Former governor of the Reserve Bank of India (RBI) Raghuram Rajan has been under fire on social media for his remarks related to India on the path to being a superpower.
At an event, Rajan was asked if he could be seen as India's finance minister or Prime Minister in the coming decade. While answering, Rajan expressed his indifference towards India being a superpower. He said it was more important to fulfil the vision of Mahatma Gandhi.
"I don't care about India being a superpower, to me that's not the point. It's about what the father of the nation wanted, which means making every Indian happy," he said.
This has led to sharp criticism of Rajan. Netizens said that his views were extreme and disregarded the contributions made by other leaders.
This is the second time in the last week that Rajan's statements have led to his criticism.
Earlier, in a paper titled "Has India really become a mobile manufacturing giant?" Rajan had raised concerns about the Production-linked incentive (PLI) scheme, accompanied by questions over India's rising mobile phone exports.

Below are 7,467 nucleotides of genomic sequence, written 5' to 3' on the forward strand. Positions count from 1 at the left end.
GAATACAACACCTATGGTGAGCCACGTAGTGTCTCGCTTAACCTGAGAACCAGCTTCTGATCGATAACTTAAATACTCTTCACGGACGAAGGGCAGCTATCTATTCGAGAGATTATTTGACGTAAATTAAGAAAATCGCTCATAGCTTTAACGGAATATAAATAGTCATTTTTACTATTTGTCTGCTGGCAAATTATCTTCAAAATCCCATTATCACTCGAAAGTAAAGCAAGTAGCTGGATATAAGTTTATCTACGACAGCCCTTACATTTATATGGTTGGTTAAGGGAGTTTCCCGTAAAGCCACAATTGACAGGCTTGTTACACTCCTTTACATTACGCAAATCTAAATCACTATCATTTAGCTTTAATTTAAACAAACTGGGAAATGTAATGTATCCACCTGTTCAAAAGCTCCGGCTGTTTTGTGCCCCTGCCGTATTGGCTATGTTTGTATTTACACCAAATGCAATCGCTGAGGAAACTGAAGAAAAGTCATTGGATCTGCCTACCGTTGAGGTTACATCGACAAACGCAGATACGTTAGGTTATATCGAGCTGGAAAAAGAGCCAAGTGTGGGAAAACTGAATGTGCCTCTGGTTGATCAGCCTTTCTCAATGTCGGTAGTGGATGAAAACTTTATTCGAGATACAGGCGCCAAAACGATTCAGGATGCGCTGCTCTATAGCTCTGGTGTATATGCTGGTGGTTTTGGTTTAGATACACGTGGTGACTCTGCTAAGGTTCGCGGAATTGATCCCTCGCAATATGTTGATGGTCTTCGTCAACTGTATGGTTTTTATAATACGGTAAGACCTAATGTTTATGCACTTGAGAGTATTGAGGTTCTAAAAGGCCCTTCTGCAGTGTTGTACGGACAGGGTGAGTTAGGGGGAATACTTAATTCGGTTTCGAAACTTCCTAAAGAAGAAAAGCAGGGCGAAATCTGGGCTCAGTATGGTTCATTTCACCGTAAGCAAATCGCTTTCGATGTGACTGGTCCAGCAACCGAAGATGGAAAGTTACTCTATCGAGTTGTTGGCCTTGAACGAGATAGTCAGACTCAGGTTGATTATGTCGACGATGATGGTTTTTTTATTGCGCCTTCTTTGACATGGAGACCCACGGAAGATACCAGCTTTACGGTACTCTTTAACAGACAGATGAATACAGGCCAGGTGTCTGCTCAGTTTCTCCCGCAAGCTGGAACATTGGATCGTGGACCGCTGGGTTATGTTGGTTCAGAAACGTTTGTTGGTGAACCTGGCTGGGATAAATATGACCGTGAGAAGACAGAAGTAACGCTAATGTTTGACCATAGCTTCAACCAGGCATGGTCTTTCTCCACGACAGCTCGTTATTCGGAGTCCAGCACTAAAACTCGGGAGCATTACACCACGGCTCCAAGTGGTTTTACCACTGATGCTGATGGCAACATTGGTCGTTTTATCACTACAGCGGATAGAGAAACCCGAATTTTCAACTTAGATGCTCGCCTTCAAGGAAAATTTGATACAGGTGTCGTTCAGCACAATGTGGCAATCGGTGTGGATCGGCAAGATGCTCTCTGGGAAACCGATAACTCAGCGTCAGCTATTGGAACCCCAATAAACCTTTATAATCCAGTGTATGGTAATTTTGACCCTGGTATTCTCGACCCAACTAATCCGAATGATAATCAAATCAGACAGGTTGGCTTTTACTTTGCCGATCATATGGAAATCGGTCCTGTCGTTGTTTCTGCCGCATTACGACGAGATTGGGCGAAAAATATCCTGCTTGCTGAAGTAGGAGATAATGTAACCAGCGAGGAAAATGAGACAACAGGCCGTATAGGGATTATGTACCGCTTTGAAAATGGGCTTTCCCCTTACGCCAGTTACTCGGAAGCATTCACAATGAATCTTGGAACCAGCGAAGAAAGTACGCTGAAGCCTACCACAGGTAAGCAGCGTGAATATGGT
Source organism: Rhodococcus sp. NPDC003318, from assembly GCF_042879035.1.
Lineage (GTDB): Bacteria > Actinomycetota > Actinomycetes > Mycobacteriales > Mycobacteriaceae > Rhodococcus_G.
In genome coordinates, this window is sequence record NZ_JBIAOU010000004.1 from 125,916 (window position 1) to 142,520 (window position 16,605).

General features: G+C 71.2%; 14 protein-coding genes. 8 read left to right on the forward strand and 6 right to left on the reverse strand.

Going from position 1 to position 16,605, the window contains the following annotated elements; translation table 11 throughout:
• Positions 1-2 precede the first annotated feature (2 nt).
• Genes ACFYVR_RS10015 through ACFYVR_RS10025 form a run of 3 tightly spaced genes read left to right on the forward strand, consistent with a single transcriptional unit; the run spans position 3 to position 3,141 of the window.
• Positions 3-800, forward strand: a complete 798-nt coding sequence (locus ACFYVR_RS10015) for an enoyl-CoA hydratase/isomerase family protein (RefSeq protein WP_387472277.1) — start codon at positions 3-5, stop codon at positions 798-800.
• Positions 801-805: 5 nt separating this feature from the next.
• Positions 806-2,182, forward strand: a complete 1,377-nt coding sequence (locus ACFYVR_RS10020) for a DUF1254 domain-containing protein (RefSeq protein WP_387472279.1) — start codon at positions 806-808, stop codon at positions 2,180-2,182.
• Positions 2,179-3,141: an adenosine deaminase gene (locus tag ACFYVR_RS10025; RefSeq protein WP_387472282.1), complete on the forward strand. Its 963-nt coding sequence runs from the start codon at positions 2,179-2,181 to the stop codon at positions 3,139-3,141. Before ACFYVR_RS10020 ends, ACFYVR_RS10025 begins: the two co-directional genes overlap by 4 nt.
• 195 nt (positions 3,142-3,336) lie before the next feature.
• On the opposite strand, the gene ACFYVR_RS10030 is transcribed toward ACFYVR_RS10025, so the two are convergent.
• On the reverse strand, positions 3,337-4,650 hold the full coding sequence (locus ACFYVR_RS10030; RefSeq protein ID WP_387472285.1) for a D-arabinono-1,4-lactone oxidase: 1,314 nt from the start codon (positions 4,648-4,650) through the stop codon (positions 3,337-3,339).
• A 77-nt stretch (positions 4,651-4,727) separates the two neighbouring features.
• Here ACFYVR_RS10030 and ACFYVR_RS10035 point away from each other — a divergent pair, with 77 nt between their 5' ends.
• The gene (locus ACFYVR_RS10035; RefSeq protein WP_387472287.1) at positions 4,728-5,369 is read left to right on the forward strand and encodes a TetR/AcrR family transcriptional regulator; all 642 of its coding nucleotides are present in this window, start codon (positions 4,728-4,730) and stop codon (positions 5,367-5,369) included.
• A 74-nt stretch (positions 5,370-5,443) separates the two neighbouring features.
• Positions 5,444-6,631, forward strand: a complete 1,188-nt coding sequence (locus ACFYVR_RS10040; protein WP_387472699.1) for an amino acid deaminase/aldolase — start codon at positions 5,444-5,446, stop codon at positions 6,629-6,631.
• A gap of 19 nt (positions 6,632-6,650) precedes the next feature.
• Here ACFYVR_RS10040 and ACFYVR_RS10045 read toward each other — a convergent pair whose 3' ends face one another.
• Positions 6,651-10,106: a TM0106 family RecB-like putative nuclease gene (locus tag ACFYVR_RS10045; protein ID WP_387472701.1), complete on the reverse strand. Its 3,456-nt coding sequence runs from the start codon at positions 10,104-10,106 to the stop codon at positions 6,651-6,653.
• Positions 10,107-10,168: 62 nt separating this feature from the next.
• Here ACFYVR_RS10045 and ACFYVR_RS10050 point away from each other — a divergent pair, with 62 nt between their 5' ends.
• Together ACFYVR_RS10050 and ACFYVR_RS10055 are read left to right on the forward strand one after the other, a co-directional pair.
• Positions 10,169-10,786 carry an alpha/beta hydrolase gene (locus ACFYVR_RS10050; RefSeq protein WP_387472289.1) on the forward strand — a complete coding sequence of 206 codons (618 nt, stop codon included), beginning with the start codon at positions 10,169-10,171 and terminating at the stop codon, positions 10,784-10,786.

He said that the value addition is low in the smartphone PLI scheme as it is only about assembling and not deep manufacturing. He added that imports exceed exports and "not even the smallest parts of mobile phones are being made in India".
In response, Rajeev Chandrasekhar, minister of state for IT, took to LinkedIn and said that the research paper was "built on the false premise that all key electronics imports are only for the purposes of mobile production".
He also contested Rajan's statement that all mobile phones produced in India result from PLI. "This is also wrong. Of the total mobile phone production of $44 billion, only $10 billion or 22 per cent was eligible for PLI incentive in 2023," the minister said.
Challenging Rajan's position that not even the smallest parts of mobile phones are manufactured locally, Chandrasekhar called this comment "complete intellectual bankruptcy and lack of understanding of electronics manufacturing in general, and smartphones in particular".